Author: James J. Keeler
Release: July 1, 1999
Tagline: Insights from the Publicly Owned Scranton/Wilkes-Barre Red Barons
Genre: Business, Government, Sports, History
Synopsis: Our Team! explores public ownership of sports franchises as a strategy for elected officials to increase the value of the place. James J. Keeler examines the successful case of the Scranton/Wilkes-Barre Red Barons, which has produced a fair return on the taxpayers’ investment.
Declassified by Agent Palmer: Field of Red Tape: ‘Our Team’ is a fantastic study of stadium ownership through the lens of the SWB Red Barons
Quotes and Lines
More than 200 communities in the United States and Canada host National Association and independent league teams. James Keeler’s book provides a unique view into how one community built a minor league stadium and obtained a team. His case study is unique for several reasons. There is no study of a community’s pursuit of minor league baseball as detailed as Keeler’s; no studies have been written by a participant who can claim the objectivity of an academic observer that Keeler does; and Keeler’s is the first to attempt to describe how a community comes to own and operate a professional baseball team.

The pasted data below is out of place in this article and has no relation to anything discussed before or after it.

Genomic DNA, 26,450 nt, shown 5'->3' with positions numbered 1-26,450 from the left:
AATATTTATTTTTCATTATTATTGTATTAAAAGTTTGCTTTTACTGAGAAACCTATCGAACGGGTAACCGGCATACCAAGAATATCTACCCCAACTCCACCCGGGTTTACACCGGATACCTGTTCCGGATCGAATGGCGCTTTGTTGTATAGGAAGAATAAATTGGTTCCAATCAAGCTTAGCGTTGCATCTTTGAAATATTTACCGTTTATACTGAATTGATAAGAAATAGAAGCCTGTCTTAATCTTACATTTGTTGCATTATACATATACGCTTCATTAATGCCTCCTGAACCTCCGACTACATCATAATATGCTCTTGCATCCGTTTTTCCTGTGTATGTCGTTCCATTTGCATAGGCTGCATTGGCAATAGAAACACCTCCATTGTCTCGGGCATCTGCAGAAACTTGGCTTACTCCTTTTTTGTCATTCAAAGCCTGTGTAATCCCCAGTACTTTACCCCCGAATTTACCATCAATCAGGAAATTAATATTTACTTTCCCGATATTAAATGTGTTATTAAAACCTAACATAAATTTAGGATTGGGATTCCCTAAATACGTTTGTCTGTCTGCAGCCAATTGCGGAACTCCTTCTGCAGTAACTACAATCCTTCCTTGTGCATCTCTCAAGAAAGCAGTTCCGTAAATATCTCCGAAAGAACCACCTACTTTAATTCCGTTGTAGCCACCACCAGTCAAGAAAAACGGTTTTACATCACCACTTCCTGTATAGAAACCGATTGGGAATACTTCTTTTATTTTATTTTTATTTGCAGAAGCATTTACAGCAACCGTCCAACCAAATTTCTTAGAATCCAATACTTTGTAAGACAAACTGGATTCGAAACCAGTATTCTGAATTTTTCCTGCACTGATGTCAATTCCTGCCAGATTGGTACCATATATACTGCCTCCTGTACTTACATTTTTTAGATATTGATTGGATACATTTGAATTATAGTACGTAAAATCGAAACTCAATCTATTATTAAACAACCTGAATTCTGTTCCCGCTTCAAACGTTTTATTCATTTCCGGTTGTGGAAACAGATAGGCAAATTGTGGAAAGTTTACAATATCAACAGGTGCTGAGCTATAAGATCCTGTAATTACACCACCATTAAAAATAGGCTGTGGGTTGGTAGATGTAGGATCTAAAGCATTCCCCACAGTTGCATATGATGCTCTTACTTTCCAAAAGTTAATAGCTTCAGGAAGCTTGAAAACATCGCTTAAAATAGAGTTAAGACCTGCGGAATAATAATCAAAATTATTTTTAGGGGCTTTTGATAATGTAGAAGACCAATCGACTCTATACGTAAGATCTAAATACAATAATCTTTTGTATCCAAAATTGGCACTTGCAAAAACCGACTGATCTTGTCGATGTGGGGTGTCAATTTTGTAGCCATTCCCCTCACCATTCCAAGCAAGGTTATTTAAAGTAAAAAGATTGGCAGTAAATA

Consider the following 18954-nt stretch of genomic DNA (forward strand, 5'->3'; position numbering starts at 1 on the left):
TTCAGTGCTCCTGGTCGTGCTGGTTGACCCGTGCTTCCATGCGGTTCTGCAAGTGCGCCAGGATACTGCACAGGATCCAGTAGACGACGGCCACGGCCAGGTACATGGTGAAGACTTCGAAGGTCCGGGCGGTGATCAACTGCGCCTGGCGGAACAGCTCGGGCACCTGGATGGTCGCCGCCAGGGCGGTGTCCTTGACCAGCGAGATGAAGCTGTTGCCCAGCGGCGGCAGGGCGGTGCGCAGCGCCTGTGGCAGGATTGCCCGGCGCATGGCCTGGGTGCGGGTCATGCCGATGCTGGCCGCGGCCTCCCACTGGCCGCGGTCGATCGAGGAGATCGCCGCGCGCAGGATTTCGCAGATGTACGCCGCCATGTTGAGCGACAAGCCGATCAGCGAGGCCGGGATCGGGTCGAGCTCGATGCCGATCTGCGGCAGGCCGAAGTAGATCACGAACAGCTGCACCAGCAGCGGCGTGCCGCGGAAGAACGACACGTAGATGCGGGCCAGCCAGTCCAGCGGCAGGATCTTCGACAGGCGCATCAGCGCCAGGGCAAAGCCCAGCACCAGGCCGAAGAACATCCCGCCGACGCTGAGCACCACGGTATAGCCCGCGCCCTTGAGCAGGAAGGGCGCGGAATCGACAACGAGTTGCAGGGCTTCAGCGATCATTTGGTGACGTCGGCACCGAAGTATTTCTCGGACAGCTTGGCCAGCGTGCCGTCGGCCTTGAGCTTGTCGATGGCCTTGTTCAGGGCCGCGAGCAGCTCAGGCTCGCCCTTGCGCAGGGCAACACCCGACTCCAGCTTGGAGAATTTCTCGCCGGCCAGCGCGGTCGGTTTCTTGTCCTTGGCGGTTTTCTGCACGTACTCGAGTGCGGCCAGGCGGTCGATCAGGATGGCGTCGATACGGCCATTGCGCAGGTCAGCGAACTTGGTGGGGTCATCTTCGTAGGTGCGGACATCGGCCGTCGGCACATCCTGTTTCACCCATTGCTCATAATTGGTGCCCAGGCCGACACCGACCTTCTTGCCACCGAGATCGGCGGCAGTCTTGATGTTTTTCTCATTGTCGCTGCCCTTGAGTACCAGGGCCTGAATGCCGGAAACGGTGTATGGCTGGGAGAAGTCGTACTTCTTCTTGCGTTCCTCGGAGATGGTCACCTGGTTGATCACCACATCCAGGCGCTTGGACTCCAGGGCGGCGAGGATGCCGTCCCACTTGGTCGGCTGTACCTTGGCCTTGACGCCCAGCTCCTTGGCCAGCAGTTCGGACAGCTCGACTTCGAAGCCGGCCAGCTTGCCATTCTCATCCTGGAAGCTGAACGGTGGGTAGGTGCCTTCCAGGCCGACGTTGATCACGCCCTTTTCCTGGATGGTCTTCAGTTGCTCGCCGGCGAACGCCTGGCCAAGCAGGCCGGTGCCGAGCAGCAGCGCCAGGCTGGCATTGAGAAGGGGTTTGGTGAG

This is not a book about sport as contest or entertainment. Rather, it is a book about sport as an issue of public policy.
“More than 90 percent of the minor league stadiums in operation are publicly owned, yet there is no typical minor league stadium lease.
“Franchise market values appear inflated, yet franchise relocation is frequent.”
Policy entrepreneurs are visionaries. They create a vision of “what can be” that is significantly different from “that which has normally been.”
…to this day economic decline threatens many families in Northeastern Pennsylvania with a type of fear surpassed only by the fear of sickness and death itself.
Tambur told me: “I felt a AAA team would give us a better attitude about ourselves. That was important. We needed more pride in Northeastern Pennsylvania.
When I asked Corcoran if he could relate to John J. Kirlin’s theory that the primary function of government is to increase the value of place, he answered spontaneously: “Yes, absolutely. In a nutshell, that’s my job. I like that. I’m going to use it to describe what I do.”